Professionally in late 1991. She was a voice I always had in my head. I do a lot of impersonations, but she was always my favorite. A friend of mine from the School of Performing Arts bugged me for years because he did a very funny Ann Miller impersonation and he wanted to do a Judy and Ann Miller show. After years of nagging I finally said, ‘Okay! Shut up, we’ll do two Tuesdays at 8pm, though who the hell is going to go?’ It wound up being an instant hit and it changed my life. Nine months later I did my first solo Judy show and from ’92 to now, I haven’t stopped.
Who are some of the other celebrities you have impersonated?
Do you have a favorite?
The fact of the matter is I just have so much more fun being Judy. People love her the most and I just love doing her. She’s so over-the-top. When we’re done doing the show it’s a cathartic experience. You can’t do “Judy Lite.”
Judy herself has so many incarnations. Which “Judy” do you do?
I like her early period and that’s the era I perform. The early ’60s, the television shows, the Carnegie Hall period. You have the A Star is Born Judy, the concert Judy, then the TV show Judy, and after that she just fell apart until she died.
The anniversary of her death is three days before the show. Were you thinking of that when you scheduled it?
Well it’s perfect timing, isn’t it? She’ll be dead 40 years on June 22, and the show at McLoone’s is on my birthday…the big 4-0.
Do you think you could be the reincarnation of Judy Garland?
It’s a whole channeling thing! (laughing) I don’t think so though.
Is the Judy voice difficult?
It’s very stressful. She’s all belt. It’s a lot of pressure on the larynx. I have to be careful with taking care of pacing and myself. I can get hoarse very quickly when I do her. There’s no method acting though, I just do it. I’m like Spencer Tracy. He once said, “Just learn your lines and don’t bump into the furniture.”
How long does it take to turn into Judy physically?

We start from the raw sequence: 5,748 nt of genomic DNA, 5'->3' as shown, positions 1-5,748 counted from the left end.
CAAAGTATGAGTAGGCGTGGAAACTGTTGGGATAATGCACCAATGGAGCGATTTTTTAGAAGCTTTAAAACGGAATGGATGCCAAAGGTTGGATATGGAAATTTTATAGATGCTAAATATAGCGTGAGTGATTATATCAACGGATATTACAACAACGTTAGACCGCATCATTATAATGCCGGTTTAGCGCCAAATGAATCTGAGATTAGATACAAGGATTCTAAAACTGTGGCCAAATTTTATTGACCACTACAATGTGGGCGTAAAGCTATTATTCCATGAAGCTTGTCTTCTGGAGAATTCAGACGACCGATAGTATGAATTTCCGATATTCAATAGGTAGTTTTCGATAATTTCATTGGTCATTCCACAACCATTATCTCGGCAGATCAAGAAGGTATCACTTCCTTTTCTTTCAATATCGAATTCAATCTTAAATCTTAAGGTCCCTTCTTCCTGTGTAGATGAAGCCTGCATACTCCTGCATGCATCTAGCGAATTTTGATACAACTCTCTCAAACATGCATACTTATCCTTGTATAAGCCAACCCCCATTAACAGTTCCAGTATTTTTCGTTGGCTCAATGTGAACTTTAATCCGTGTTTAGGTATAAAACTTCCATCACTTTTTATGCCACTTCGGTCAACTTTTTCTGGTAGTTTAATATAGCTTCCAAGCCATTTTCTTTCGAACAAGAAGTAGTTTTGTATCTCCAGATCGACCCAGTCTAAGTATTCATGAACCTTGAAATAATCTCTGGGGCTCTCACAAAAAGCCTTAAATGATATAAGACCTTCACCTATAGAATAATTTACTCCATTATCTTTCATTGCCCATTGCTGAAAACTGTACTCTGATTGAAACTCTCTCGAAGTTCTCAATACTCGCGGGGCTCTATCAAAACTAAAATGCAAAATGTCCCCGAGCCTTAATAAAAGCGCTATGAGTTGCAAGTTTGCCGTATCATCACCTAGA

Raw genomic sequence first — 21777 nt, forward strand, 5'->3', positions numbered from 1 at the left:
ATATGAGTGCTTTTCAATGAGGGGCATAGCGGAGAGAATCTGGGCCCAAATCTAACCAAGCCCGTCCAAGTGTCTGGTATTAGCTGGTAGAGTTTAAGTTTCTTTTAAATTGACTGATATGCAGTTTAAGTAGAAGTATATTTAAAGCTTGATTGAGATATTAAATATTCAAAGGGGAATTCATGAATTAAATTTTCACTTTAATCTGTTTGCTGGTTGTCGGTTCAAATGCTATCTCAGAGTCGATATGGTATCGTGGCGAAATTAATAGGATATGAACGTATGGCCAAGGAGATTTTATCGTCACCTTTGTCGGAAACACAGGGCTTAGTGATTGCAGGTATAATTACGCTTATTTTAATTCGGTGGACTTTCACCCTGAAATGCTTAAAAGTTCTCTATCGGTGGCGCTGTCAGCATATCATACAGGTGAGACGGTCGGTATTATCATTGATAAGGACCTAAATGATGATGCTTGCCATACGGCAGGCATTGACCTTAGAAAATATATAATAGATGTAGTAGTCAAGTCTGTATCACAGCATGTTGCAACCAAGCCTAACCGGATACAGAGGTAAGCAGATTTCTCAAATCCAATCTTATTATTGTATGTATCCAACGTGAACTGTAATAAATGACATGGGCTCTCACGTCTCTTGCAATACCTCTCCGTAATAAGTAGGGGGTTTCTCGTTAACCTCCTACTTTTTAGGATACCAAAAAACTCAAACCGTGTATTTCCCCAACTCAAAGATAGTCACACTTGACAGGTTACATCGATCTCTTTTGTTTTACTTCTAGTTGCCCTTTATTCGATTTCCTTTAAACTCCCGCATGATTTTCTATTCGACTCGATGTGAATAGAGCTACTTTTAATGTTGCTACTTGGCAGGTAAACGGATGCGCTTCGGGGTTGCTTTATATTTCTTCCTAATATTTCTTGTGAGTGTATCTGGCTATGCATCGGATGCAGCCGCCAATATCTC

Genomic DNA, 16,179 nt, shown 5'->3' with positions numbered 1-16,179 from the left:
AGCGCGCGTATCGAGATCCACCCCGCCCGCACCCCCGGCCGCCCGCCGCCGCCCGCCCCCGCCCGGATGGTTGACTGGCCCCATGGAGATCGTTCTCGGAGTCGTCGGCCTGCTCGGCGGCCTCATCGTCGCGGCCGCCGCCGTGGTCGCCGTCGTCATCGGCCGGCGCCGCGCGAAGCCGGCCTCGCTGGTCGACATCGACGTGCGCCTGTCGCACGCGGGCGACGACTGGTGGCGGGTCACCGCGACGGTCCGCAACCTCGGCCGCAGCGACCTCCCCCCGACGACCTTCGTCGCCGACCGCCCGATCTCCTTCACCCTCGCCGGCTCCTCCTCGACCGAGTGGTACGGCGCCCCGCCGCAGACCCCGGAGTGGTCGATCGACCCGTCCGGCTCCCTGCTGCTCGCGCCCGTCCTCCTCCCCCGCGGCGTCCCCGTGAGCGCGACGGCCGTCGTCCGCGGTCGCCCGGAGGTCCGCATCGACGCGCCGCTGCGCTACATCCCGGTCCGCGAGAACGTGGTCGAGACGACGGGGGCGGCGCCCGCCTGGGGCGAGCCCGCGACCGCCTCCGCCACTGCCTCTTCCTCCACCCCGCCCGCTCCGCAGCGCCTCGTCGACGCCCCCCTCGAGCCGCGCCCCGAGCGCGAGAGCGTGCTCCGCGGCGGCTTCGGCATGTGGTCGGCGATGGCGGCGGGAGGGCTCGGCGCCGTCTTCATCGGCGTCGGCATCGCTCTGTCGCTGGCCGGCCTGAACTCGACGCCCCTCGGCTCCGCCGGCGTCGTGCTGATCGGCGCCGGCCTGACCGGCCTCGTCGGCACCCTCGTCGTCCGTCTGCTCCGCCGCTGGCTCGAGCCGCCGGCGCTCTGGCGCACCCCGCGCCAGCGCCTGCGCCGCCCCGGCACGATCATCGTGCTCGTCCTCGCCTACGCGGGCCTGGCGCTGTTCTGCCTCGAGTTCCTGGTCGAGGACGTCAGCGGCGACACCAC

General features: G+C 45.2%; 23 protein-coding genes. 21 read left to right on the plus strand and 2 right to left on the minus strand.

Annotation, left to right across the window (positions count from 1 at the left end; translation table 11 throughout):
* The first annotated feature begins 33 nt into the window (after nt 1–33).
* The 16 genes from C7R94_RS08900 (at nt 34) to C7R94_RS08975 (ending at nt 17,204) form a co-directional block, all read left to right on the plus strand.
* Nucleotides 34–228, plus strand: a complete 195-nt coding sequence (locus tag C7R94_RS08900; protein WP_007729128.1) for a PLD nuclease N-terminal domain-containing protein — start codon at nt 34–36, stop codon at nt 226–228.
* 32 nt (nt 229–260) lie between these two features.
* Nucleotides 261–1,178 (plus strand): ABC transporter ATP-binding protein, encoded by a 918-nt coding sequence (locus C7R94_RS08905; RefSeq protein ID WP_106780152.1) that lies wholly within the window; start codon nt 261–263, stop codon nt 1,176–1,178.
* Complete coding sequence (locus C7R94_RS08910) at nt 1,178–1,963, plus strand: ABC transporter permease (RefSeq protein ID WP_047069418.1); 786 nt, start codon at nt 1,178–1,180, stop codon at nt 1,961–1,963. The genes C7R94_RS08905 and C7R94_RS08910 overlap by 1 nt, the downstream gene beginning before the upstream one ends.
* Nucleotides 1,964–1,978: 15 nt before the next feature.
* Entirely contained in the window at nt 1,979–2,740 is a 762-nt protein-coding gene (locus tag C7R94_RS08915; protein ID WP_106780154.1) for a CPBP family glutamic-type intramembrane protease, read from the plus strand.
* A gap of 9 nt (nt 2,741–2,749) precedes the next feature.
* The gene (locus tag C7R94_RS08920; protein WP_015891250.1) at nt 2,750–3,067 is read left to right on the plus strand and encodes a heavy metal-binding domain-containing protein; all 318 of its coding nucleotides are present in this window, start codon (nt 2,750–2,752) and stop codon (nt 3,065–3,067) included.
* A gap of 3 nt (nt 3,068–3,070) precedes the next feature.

If I’m not interrupted, doing everything from face and hair to getting dressed, takes an hour and 15 minutes. It used to be two hours. I got it down!
Is there one aspect of the transformation that is the most important in order to really look like Ms. Garland?
The most important things are the eyes and the mouth. The eyes are very specific. She had a very high ridge, which I don’t have. I use spirit gum on my brow and let that dry, then use pan stick over that followed by powder. Finally I draw her eyebrows just above where mine would end on top and that gives the arch. The mouth has a very small bottom lip. Without that you won’t look like her no matter what you do.
I have to ask…where do you shop for your wardrobe?
I have outfits that were designed for me that are copies of what Judy actually wore. I find tons of stuff on EBay. It has amazing sequin dresses and tops. Basically I look for anything that looks like it came from the 1960s. Thrift shops are great because there are always those old women who have passed away and saved had every dress they ever wore up in their attic. Their kids want to get rid of the stuff and it’s like gold to me!
Has Liza Minnelli seen your act?
By accident once! It was about 15 years ago at this little cabaret called 88 in the Village; it’s gone now. I was publicizing a show and I did about three or four numbers as Judy (looking like myself). She was sitting in a banquette like ten feet from me! I never knew it because there were people standing in front of her. She actually has said, ‘Tommy does Mama better than Mama does Mama.’ She’s been wonderful to me. She’s a good acquaintance.
She must have a good sense of humor about the fascination with her mother.
She just thinks the whole drag thing is hilarious. The only time she gets mad with Judy impersonators is if they get nasty. If they get too “broken down drunk-Judy,” then it’s very offensive to her. Who wants to go see someone do his or her dead mother anyway?
Were you always into the drag scene?
I never did drag until I did Judy. My partner David was the one who pushed me to do it. I didn’t want to be typecast as a drag queen. But we talked about it and he said it’s better to be typecast as something than not be typecast at all!
As a fan of Judy’s, what is your favorite thing she has done?
That would have to be her television series. She sang everything on that show. Her voice was in peak form; she looked incredible. That’s my favorite period. If we talk recordings, Judy at Carnegie Hall, to this day, is the most amazing live concert. She sang 30-something songs and was at her best on every one of them. She was thin; she looked glamorous…that’s the Judy I loved the most and want to honor.